sorry for such basic question but I have problem with understanding partial derivative. I watched some videos about that, and read some articles, bo with no result.

As I understand partial derivative gives me functions which are tengent to my main (parent) function. In all tutorials that I've seen, they give example for $f(x,y)$. What you can write as $z = f(x,y)$

But I need tangent line to function of just one variable, like $f(x)$

So it seems to be obvious to just set $z=0$

So let's say my function is $f(x) = x^2$

I can write it as $y = x^2$

So after partial derivative on $x$, I get: $y=2x$

And it's definetaly not tangent to $y=x^2$

I see I make some logical error, but don't know where and how to fix it. Could anyone help me please? Great thanks in advance


2 Answers 2


Your problem is not with partial derivatives, but with the interpretation of the (simple, one variable) derivative. Carefully read through the following:

The derivative of a function $f$ at a point $x=a$ is the slope of the tangent line to the graph of $f$ at the point $(a,f(a))$.

It's important to realize that the derivative at a point is a number, not a/the tangent line.

Let's take your example of the quadratic function of one variable: $$f(x)=x^2$$ The derivative is a function too and to avoid confusion I wouldn't write $y=2x$ for it but $f'(x)=2x$ or, if you are using $y=x^2$, then $y'=2x$.

Now if you want a tangent line, you need it somewhere on the graph of $f$, i.e. you need to pick a point where you want to find and/or draw the tangent. Say you want the tangent at $x=3$, where $y=3^2=9$, then the derivative gives you the desired slope: $f'(3)=2\cdot 3=6$.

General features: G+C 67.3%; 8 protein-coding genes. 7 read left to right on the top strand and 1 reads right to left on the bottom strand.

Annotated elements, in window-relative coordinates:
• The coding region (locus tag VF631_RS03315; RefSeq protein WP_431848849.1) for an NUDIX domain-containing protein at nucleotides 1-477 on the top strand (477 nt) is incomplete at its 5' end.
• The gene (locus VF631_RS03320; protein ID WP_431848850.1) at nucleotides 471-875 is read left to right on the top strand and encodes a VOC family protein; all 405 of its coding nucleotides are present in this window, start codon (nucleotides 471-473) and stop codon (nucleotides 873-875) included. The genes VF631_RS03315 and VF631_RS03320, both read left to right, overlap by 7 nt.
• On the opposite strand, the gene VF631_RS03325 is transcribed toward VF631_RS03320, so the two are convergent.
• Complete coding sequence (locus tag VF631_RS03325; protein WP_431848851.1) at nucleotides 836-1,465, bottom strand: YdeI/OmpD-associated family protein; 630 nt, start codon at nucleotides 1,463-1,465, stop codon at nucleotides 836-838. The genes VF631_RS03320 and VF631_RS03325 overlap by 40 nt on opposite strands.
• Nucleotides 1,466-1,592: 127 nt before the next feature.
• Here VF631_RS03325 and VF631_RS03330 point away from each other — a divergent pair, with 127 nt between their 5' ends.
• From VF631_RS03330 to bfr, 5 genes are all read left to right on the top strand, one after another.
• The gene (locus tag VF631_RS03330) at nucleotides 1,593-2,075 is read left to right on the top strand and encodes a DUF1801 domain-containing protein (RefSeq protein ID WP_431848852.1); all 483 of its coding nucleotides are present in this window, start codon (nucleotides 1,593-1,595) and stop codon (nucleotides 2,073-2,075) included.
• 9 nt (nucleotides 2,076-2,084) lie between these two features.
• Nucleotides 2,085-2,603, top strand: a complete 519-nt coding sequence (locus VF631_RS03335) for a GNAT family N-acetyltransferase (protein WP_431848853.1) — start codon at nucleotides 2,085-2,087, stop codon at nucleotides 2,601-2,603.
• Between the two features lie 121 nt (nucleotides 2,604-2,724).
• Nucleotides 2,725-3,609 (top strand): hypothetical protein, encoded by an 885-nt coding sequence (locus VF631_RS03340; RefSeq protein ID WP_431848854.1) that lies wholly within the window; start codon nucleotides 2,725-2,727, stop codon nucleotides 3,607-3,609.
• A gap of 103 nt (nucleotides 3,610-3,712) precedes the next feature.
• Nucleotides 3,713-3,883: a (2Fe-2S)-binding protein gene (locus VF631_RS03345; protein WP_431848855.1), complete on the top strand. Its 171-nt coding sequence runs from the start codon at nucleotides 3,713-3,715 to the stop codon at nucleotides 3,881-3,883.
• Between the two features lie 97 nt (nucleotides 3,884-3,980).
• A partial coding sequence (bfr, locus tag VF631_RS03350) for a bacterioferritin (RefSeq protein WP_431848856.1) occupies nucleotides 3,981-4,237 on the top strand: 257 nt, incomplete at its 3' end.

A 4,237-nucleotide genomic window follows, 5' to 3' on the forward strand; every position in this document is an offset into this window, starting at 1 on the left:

The tangent line at $(3,9)$ is then given by $y-9=6\left(x-3\right) \iff y=6x-9$.

In summary: $y'=2x$ is not tangent to $y=x^2$, but the slope of the tangent to $y=x^2$ is given by $y'=2x$, evaluated where you want the tangent line.

  • $\begingroup$ Great thanks, it of course works, but I still can't figure out how you received $y-9=6(x-3)$. What is this? It looks like it's neither $f(x)$ nor $f'(x)$. It looks like some mix of them. $\endgroup$
    – pajczur
    Jul 16, 2018 at 10:21
  • $\begingroup$ The same as in José Carlos Santos' answer: the line through $(a,b)$ with slope $m$ is given by $y-b=m(x-a)$; here $b=f(a)$ and $m=f'(a)$, the derivative. $\endgroup$
    – StackTD
    Jul 16, 2018 at 11:23

Since you are dealing with functions of one variable, your problem is not about partial derivatives. It's just about derivatives.

Concerning your specific example ($y=x^2$), the derivative is $2x$, yes. What that means is that the slope of the tangent line of the graph of $y=x^2$ that passes through $(x_0,{x_0}^2)$ is $2x_0$. And you can check that, indeed, the line $y=2x_0(x-x_0)+{x_0}^2(=2x_0x-{x_0}^2)$ is indeed tangente to the graph of that function. See the image below.

enter image description here

  • $\begingroup$ Ok, great thanks, it works, but I still can't figure out how you've found that $y = 2x_0 (x-x_0) + (x_0)^2$ It makes no sense for me. Is that some formula? $\endgroup$
    – pajczur
    Jul 16, 2018 at 10:49
  • $\begingroup$ The only line with slope $m$ passing through the point $(a,b)$ is $y=m(x-a)+b$. I applied this formula with $a=x_0$, $b={x_0}^2$, and $m=2x_0$. $\endgroup$ Jul 16, 2018 at 10:52
  • $\begingroup$ :) now it seems to be obvious, thanks for your patience. $\endgroup$
    – pajczur
    Jul 16, 2018 at 12:10

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